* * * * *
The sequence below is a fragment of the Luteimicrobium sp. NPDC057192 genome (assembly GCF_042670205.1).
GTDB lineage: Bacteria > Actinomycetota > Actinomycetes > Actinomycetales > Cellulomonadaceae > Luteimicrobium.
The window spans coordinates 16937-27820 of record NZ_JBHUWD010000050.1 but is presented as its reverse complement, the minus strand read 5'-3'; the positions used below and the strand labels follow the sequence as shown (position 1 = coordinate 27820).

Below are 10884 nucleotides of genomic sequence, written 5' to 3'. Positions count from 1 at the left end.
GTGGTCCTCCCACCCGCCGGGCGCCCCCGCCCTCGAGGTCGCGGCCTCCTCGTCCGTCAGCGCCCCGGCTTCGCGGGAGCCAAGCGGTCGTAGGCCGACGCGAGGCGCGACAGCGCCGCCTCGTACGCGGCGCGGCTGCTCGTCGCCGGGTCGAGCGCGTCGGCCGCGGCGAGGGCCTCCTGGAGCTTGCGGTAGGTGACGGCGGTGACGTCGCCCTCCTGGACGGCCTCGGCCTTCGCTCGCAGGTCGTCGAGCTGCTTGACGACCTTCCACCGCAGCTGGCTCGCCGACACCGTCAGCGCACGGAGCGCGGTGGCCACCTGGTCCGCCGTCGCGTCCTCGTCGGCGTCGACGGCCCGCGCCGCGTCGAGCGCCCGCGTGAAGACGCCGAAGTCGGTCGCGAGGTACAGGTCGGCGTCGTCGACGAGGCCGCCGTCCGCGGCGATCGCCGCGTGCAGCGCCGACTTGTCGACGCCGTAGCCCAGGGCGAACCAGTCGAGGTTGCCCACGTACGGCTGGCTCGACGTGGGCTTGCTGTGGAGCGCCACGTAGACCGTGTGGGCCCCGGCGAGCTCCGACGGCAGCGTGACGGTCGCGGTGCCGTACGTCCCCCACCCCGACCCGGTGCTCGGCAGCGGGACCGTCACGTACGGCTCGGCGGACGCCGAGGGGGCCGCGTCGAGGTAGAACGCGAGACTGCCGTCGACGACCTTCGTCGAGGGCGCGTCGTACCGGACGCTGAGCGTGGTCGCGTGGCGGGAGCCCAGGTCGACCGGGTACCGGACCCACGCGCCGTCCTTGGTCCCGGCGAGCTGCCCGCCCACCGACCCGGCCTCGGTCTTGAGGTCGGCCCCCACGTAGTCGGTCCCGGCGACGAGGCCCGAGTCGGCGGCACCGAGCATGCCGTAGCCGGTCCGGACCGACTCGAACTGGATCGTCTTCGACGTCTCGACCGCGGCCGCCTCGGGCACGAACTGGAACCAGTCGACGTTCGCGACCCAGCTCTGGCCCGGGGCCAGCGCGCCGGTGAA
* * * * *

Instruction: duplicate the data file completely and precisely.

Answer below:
The sequence below is a fragment of the Luteimicrobium sp. NPDC057192 genome (assembly GCF_042670205.1).
GTDB lineage: Bacteria > Actinomycetota > Actinomycetes > Actinomycetales > Cellulomonadaceae > Luteimicrobium.
The window spans coordinates 16937-27820 of record NZ_JBHUWD010000050.1 but is presented as its reverse complement, the minus strand read 5'-3'; the positions used below and the strand labels follow the sequence as shown (position 1 = coordinate 27820).

Below are 10884 nucleotides of genomic sequence, written 5' to 3'. Positions count from 1 at the left end.
GTGGTCCTCCCACCCGCCGGGCGCCCCCGCCCTCGAGGTCGCGGCCTCCTCGTCCGTCAGCGCCCCGGCTTCGCGGGAGCCAAGCGGTCGTAGGCCGACGCGAGGCGCGACAGCGCCGCCTCGTACGCGGCGCGGCTGCTCGTCGCCGGGTCGAGCGCGTCGGCCGCGGCGAGGGCCTCCTGGAGCTTGCGGTAGGTGACGGCGGTGACGTCGCCCTCCTGGACGGCCTCGGCCTTCGCTCGCAGGTCGTCGAGCTGCTTGACGACCTTCCACCGCAGCTGGCTCGCCGACACCGTCAGCGCACGGAGCGCGGTGGCCACCTGGTCCGCCGTCGCGTCCTCGTCGGCGTCGACGGCCCGCGCCGCGTCGAGCGCCCGCGTGAAGACGCCGAAGTCGGTCGCGAGGTACAGGTCGGCGTCGTCGACGAGGCCGCCGTCCGCGGCGATCGCCGCGTGCAGCGCCGACTTGTCGACGCCGTAGCCCAGGGCGAACCAGTCGAGGTTGCCCACGTACGGCTGGCTCGACGTGGGCTTGCTGTGGAGCGCCACGTAGACCGTGTGGGCCCCGGCGAGCTCCGACGGCAGCGTGACGGTCGCGGTGCCGTACGTCCCCCACCCCGACCCGGTGCTCGGCAGCGGGACCGTCACGTACGGCTCGGCGGACGCCGAGGGGGCCGCGTCGAGGTAGAACGCGAGACTGCCGTCGACGACCTTCGTCGAGGGCGCGTCGTACCGGACGCTGAGCGTGGTCGCGTGGCGGGAGCCCAGGTCGACCGGGTACCGGACCCACGCGCCGTCCTTGGTCCCGGCGAGCTGCCCGCCCACCGACCCGGCCTCGGTCTTGAGGTCGGCCCCCACGTAGTCGGTCCCGGCGACGAGGCCCGAGTCGGCGGCACCGAGCATGCCGTAGCCGGTCCGGACCGACTCGAACTGGATCGTCTTCGACGTCTCGACCGCGGCCGCCTCGGGCACGAACTGGAACCAGTCGACGTTCGCGACCCAGCTCTGGCCCGGGGCCAGCGCGCCGGTGAA